Hey guys, my name is Rick Sharma and I’m a DJ based out of Calgary, Canada. I run a night in the city called Less is More, which focuses on dance music in an underground setting so as to eliminate the pressure of playing an “accessible” style that often comes with being a house/techno artist living in these parts of the world. This movement is to showcase lesser known sounds that truly capture the essence of mixing as an artform.
I also run a night called Prism with a collective of DJs, which is a residency we hold at Habitat Living Sound. This night is going on 4 years, and has been all kinds of fun. It was really just a way for four friends to come together and play music, but it has been so much more than that. It has also come with its challenges at times, but these are what allowed for us to grow as DJs, producers, and overall humans.
What was your intention for your Excursions mix? How did you go about selecting music?
For this mix, I decided to take a flow as we go approach. Personally, the more I think about a way to make tracks work, the less fun/more mechanical it becomes for me. That said, I decided to pick some records that I wouldn’t necessarily play in a club-setting. I chose this opportunity to not hold back on what defines my sound, and I truly hope that you enjoy.
Who, or what, inspires you today?
I can go on forever if I were to say names of my inspirations; however, one thing that inspires me the most today is knowing that there’s music out there that DJs play that isn’t easily accessible by everyone. Back in the day, the whole culture revolved around club-goers going out to have their life changed by a record they heard. It made them want the name of that one record so bad, but there was no way of finding out what it was, unless they asked the DJ, which was frowned upon at the time. This ideology was the real catalyst behind the birth of underground club culture as we know it today, driven by people’s want for more music – the DJ being their only means. It is reassuring to know that despite being in the age of technology, this idea still exists and flourishes in a positive way.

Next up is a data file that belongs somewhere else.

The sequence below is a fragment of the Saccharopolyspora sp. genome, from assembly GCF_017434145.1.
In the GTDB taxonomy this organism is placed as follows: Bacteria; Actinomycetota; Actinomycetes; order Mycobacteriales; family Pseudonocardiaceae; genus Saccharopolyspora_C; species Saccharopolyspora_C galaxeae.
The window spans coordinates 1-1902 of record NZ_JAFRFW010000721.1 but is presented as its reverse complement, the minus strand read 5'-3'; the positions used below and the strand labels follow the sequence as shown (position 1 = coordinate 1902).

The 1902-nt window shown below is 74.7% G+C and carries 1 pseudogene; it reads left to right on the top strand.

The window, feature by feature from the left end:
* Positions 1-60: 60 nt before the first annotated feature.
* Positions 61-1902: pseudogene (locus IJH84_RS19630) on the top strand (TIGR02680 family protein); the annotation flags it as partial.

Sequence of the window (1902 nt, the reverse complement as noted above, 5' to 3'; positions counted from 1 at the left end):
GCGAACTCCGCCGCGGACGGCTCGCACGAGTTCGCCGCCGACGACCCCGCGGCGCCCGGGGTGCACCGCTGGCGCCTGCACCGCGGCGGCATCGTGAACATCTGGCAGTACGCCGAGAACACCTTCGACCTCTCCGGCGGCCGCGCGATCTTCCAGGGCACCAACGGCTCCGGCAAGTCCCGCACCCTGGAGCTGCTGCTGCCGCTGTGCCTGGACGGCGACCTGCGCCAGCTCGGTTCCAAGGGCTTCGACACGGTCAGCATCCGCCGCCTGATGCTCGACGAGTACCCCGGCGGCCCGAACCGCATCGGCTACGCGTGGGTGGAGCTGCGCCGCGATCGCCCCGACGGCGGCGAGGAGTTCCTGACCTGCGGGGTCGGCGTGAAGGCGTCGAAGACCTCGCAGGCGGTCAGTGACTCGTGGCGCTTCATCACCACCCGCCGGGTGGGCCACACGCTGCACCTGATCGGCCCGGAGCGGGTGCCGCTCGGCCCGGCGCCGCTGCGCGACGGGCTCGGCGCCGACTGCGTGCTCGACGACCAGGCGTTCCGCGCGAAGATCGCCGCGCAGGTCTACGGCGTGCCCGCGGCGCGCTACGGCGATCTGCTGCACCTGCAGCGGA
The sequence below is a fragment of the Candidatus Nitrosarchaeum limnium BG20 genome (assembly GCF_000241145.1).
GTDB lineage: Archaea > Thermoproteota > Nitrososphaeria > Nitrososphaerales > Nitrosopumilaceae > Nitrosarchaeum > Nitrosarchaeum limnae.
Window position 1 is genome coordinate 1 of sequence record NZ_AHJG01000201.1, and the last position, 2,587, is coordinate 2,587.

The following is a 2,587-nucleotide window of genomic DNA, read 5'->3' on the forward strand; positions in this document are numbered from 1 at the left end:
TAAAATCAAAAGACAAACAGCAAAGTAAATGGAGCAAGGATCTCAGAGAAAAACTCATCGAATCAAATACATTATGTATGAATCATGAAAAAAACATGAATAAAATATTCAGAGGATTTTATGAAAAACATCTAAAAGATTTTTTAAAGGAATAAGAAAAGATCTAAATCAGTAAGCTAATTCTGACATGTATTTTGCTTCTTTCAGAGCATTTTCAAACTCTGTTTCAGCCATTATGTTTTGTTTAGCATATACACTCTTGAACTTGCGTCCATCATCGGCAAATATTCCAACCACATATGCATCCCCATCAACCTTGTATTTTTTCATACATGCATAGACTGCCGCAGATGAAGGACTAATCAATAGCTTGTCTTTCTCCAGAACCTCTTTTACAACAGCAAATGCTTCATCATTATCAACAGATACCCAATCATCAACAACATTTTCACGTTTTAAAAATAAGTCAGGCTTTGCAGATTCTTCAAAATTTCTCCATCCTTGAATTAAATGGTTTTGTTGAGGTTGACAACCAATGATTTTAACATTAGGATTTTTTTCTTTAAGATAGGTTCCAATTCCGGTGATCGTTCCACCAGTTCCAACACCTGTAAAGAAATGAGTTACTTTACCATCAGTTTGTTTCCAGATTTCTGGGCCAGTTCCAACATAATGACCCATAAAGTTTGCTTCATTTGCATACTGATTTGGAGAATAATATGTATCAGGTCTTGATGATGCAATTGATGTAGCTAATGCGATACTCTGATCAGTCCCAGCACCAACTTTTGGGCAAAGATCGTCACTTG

How do you go about preparing for a set?
I don’t really have one way to prepare for my sets. I think it’s important to do your homework on a daily/nightly basis. For me, there is no substitute to spending time on getting to know your music. Unless if you want to plan an entire set, which to me defeats the purpose of DJing.
How has your path, intentions or expectations changed as an artist since you started producing and/or DJing?
My path has remained relatively same since I began my journey as an artist 9 years ago, in that, I always just wanted to grow more musically. My curiosity is what’s driven me to become the DJ I am today. That said, when I first started out, I assumed I would eventually get into production after a few years. Instead, in the past 3-4 years I’ve gotten more and more into mixing. There’s a whole science behind dancefloors, which is often overlooked but just completely fascinates me.
- Rick Sharma (Less is More/Prism)
Sonodab – Brown Study [Fear of Flying – FOFVIN6]
Maurice Giovannini – Plasma [WEorUS – WU003]
Unknown Artist – A2 Untitled [EEE002]
Suneea – SaS [SAS004]
Dubphone – Déjà vu [Vandalism Musique – VBS001]
Mantah – C1 Atoll [Mama Recordings]
ID - ID
MSPE – A1 Untitled [Pager Records – PAGERWHITE001]
Smisou – Chanj [LumieresLaNuit OFF]
Studio Works – Five [7685REC]
Lessi S. – A2 Clipper (Roger Gerressen Mix) [RAWM05]
Pablo Tarno – Odyssey
Harry McCanna & DTG – Subdvisions [LB007]
Befog – Considerandum [BFG005]